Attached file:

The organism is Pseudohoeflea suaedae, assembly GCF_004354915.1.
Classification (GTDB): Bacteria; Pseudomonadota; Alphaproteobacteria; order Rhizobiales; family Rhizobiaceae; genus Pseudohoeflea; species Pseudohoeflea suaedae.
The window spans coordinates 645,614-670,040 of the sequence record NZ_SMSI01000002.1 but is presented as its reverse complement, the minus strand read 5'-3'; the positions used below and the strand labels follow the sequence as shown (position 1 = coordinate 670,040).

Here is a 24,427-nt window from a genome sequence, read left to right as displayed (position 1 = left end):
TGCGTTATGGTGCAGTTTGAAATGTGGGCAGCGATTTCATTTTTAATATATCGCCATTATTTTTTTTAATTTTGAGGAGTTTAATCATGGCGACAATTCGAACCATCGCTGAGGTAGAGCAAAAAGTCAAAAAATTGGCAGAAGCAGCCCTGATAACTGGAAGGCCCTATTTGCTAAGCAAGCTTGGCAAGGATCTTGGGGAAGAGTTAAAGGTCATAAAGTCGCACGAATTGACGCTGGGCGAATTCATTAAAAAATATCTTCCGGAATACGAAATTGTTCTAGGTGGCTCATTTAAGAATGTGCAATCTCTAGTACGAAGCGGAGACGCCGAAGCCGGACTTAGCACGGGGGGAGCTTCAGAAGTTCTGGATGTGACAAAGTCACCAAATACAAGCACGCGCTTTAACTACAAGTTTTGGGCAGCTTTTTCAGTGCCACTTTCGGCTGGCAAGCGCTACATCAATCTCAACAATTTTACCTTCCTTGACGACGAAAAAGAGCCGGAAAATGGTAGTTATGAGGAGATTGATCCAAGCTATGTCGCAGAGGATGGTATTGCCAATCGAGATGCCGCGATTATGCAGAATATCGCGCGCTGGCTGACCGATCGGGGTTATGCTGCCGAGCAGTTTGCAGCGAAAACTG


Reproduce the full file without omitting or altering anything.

The organism is Pseudohoeflea suaedae, assembly GCF_004354915.1.
Classification (GTDB): Bacteria; Pseudomonadota; Alphaproteobacteria; order Rhizobiales; family Rhizobiaceae; genus Pseudohoeflea; species Pseudohoeflea suaedae.
The window spans coordinates 645,614-670,040 of the sequence record NZ_SMSI01000002.1 but is presented as its reverse complement, the minus strand read 5'-3'; the positions used below and the strand labels follow the sequence as shown (position 1 = coordinate 670,040).

Here is a 24,427-nt window from a genome sequence, read left to right as displayed (position 1 = left end):
TGCGTTATGGTGCAGTTTGAAATGTGGGCAGCGATTTCATTTTTAATATATCGCCATTATTTTTTTTAATTTTGAGGAGTTTAATCATGGCGACAATTCGAACCATCGCTGAGGTAGAGCAAAAAGTCAAAAAATTGGCAGAAGCAGCCCTGATAACTGGAAGGCCCTATTTGCTAAGCAAGCTTGGCAAGGATCTTGGGGAAGAGTTAAAGGTCATAAAGTCGCACGAATTGACGCTGGGCGAATTCATTAAAAAATATCTTCCGGAATACGAAATTGTTCTAGGTGGCTCATTTAAGAATGTGCAATCTCTAGTACGAAGCGGAGACGCCGAAGCCGGACTTAGCACGGGGGGAGCTTCAGAAGTTCTGGATGTGACAAAGTCACCAAATACAAGCACGCGCTTTAACTACAAGTTTTGGGCAGCTTTTTCAGTGCCACTTTCGGCTGGCAAGCGCTACATCAATCTCAACAATTTTACCTTCCTTGACGACGAAAAAGAGCCGGAAAATGGTAGTTATGAGGAGATTGATCCAAGCTATGTCGCAGAGGATGGTATTGCCAATCGAGATGCCGCGATTATGCAGAATATCGCGCGCTGGCTGACCGATCGGGGTTATGCTGCCGAGCAGTTTGCAGCGAAAACTG